Archive for March 2008
Here’s another great story from Ethan Zukerman on how political activists are using technology to balance the advantage of the organized state. I think that’s what Clay Shirky means by here comes everybody.
… All this is useful context in considering the project that activist organization Sokwanele announced today: a Googlemaps mashup of election-rigging incidents. Each icon on the map corresponds to a media report of an incident that controvenes SADC standards for a free and fair election. Clicking on an icon will take you to the issue of Sokwanele’
Engage tells us that the national executive of UCU backs new boycott proposal. Engage give a very well-thought review of why the boycott is morally wrong and strategically stupid. I won’t repeat their arguments – go read them yourself. You should also read Shuli Dichter‘s account of why the Supreme Monitoring Council, the most broadly representative umbrella organization of the Arabs of Israel, directors of Arab non-profit organizations and the joint associations of Arabs and Jews did not accede to the boycott calls, despite the pressure they were under to do just that. Shuli is the co-director of Sikkuy, the Association for the Advancement of Civic Equality. His view is shared by Mohammad Darawshe, the Abraham Fund’s Director of Development for Europe and Israel. When asked recently, his response was clear and simple: the boycott is stupid, harmful and cheap.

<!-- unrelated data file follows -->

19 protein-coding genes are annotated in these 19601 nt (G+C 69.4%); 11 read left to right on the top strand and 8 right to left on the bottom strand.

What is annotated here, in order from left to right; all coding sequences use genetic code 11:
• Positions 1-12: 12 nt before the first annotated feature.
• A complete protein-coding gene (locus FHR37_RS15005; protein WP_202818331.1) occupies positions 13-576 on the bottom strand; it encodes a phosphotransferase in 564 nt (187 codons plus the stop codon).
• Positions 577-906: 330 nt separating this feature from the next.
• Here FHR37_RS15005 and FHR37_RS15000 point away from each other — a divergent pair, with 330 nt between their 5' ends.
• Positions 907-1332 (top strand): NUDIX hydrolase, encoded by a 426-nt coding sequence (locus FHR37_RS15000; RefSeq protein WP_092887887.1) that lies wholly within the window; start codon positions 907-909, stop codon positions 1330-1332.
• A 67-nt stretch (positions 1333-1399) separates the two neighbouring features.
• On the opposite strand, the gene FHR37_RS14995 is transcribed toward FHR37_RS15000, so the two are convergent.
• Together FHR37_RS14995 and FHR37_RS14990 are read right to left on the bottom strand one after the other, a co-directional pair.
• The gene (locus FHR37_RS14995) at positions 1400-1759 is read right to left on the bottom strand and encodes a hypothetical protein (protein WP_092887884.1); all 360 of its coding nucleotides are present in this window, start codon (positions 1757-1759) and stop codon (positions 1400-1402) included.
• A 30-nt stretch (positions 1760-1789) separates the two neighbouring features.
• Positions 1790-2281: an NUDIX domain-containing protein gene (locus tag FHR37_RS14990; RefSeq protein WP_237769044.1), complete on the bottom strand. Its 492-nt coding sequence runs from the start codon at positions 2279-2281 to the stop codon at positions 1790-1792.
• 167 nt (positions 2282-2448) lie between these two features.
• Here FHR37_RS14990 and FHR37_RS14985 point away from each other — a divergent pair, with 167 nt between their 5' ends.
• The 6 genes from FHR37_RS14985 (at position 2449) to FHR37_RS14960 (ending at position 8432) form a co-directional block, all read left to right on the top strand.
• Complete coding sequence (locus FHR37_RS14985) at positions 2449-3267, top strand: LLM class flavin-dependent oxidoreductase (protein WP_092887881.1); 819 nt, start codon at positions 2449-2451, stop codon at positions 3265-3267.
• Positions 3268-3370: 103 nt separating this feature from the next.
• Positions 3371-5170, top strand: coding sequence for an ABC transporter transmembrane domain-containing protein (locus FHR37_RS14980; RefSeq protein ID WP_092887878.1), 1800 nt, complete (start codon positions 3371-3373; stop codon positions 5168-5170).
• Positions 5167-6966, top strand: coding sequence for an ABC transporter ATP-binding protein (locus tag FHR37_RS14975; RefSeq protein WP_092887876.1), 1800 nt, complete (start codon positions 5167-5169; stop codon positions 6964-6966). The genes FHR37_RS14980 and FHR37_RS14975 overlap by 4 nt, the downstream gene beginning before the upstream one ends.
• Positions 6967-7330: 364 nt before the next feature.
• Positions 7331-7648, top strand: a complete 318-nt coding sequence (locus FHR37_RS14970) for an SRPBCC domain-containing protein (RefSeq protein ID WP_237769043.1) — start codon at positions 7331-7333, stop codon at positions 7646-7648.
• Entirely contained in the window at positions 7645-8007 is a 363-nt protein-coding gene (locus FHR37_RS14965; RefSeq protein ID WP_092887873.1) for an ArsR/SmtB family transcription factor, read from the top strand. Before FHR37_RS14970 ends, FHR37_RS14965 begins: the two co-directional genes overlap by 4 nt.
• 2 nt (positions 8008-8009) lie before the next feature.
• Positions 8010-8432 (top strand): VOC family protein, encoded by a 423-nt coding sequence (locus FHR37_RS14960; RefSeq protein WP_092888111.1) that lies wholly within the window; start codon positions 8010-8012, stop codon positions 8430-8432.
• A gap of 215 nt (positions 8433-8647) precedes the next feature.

And here’s a twist of historical humor: this news of a fresh attempt to boycott Israels bastions of forward thinking come at the same week when we are flooded with rabid rabbis calling for discriminant and even violent action against Arabs. What better illustration of the ludicrous hypocrisy of the boycott campaign? I mean, if you really care about anything other than your smug sense of moral superiority, your pleasures of intellectual colonialism, how about boycotting Dov Lior and Shmuel Eliyahu? Or better yet, supporting the Abraham Fund in taking legal action against them?
Israel’s ministry of national infrastructure has just published an international tender for the construction of two solar power plants, which will supply 5% of the country’s electricity demands. (compared to official data from 2006 and assuming I got my maths right)
What is it with chefs and manifesto these days? Seriously. We get it. You don’t just randomly put stuff on plates. You’ve got a grand idea. But you know what? Sometimes all we care about is if your grand idea tasted any good. Because if it isn’t, then it’s just a big pile of crap.
Chez Pim – “L’Esguard: quite possibly the worst meal of my life”